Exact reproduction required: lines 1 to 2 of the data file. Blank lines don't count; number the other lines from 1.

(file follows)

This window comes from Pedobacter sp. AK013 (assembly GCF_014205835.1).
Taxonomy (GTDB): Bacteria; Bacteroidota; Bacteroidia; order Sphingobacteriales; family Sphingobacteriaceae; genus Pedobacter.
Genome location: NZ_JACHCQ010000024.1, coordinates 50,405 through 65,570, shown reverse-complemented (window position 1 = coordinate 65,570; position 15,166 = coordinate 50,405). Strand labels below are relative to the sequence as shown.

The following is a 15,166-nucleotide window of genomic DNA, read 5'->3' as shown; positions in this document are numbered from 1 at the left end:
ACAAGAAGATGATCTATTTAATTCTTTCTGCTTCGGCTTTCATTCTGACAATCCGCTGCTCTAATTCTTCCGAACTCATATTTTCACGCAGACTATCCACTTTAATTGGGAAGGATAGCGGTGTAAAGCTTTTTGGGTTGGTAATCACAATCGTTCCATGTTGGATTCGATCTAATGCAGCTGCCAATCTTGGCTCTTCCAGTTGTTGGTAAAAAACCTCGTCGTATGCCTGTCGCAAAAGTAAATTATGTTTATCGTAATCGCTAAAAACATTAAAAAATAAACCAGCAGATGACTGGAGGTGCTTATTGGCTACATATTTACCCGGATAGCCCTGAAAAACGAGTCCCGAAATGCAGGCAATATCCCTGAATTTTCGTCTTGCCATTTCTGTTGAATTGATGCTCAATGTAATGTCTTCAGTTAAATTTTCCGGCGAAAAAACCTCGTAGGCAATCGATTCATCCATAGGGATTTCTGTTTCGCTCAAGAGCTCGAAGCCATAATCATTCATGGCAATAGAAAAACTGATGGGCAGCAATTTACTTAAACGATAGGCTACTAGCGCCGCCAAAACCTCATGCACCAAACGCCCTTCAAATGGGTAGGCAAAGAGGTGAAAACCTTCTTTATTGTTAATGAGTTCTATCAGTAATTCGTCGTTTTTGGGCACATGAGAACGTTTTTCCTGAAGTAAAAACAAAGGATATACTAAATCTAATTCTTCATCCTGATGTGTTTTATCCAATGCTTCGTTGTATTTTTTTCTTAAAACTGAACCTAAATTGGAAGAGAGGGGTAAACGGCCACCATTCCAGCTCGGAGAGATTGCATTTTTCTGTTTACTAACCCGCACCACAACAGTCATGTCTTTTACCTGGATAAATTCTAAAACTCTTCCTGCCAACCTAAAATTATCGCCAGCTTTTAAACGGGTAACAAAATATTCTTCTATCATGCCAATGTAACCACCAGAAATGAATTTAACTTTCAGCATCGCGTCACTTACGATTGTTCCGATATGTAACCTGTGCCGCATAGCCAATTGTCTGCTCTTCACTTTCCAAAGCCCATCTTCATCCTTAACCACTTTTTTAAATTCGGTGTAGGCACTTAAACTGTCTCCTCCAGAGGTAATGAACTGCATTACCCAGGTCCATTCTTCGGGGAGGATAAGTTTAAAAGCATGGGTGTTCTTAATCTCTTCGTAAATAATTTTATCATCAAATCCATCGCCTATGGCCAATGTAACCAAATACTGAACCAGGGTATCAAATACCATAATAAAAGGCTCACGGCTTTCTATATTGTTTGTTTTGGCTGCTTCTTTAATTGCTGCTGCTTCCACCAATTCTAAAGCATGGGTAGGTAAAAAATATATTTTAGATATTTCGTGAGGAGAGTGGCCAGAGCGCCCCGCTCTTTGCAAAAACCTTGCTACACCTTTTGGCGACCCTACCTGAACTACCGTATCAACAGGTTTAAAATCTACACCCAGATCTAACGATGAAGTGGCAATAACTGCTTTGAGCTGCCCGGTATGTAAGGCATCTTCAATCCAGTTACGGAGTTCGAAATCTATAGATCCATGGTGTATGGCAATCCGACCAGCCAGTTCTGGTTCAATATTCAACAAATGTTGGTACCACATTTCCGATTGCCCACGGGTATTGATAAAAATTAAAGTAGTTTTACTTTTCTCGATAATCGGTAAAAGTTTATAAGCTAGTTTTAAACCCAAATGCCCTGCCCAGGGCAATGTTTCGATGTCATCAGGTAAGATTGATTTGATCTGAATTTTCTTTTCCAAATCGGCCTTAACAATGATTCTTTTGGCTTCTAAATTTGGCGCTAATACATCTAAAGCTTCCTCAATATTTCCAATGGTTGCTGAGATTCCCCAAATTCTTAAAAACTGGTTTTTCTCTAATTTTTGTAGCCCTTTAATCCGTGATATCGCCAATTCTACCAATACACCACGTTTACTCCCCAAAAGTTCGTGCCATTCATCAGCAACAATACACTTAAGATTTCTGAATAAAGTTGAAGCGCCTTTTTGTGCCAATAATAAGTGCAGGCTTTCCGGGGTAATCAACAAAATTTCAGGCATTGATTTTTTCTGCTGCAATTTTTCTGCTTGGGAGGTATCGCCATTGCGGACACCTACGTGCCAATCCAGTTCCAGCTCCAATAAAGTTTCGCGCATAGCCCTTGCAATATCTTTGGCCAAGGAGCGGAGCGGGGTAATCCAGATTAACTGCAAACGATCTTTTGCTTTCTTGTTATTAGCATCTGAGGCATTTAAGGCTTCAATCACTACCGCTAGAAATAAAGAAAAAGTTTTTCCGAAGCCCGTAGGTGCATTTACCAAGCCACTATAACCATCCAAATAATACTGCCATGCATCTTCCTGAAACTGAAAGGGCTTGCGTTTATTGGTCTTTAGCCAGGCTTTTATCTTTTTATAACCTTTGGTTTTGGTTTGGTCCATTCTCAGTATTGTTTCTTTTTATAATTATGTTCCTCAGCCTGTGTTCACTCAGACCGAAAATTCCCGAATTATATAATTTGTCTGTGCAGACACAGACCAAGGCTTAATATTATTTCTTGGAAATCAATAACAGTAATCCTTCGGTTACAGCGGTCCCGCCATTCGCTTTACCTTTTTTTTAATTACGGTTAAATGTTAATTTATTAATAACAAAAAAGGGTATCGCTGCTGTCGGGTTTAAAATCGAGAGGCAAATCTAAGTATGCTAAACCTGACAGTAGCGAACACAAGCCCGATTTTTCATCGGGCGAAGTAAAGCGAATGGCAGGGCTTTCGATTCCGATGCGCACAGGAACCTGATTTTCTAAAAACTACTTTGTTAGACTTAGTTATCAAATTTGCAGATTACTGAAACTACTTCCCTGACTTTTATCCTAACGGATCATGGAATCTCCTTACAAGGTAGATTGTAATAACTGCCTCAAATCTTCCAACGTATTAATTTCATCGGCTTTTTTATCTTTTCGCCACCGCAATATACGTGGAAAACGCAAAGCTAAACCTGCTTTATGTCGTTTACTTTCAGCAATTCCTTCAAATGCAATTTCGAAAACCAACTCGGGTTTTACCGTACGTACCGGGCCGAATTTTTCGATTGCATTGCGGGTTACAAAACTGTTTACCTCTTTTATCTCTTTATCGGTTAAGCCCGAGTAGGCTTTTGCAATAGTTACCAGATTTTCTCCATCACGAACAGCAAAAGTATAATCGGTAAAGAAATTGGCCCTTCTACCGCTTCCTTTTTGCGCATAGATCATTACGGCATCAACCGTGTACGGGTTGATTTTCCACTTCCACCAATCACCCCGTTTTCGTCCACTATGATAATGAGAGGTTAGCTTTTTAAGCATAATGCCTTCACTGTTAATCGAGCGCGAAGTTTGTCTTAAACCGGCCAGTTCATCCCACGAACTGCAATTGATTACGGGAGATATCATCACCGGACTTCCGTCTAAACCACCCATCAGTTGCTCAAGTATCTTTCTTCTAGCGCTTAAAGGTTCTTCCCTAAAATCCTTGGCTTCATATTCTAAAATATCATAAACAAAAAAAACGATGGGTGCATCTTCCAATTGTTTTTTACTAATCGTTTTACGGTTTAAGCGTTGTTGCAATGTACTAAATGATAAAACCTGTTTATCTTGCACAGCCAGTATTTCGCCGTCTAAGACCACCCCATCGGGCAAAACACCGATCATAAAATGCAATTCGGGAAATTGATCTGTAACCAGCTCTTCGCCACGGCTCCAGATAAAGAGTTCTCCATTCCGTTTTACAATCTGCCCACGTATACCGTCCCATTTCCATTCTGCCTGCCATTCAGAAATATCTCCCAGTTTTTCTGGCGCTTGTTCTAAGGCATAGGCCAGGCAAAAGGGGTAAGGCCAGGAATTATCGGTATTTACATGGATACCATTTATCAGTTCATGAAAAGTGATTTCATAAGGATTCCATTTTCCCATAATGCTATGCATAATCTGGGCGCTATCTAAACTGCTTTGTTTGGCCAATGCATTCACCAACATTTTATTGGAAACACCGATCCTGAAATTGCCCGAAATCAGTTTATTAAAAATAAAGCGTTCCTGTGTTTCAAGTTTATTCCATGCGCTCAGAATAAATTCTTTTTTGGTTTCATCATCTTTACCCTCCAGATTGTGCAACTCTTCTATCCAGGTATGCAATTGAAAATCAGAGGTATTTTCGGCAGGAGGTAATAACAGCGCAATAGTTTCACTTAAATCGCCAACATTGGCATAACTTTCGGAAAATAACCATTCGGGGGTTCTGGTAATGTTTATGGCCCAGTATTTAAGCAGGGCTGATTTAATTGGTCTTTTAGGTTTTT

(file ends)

This window comes from Pedobacter sp. AK013 (assembly GCF_014205835.1).
Taxonomy (GTDB): Bacteria; Bacteroidota; Bacteroidia; order Sphingobacteriales; family Sphingobacteriaceae; genus Pedobacter.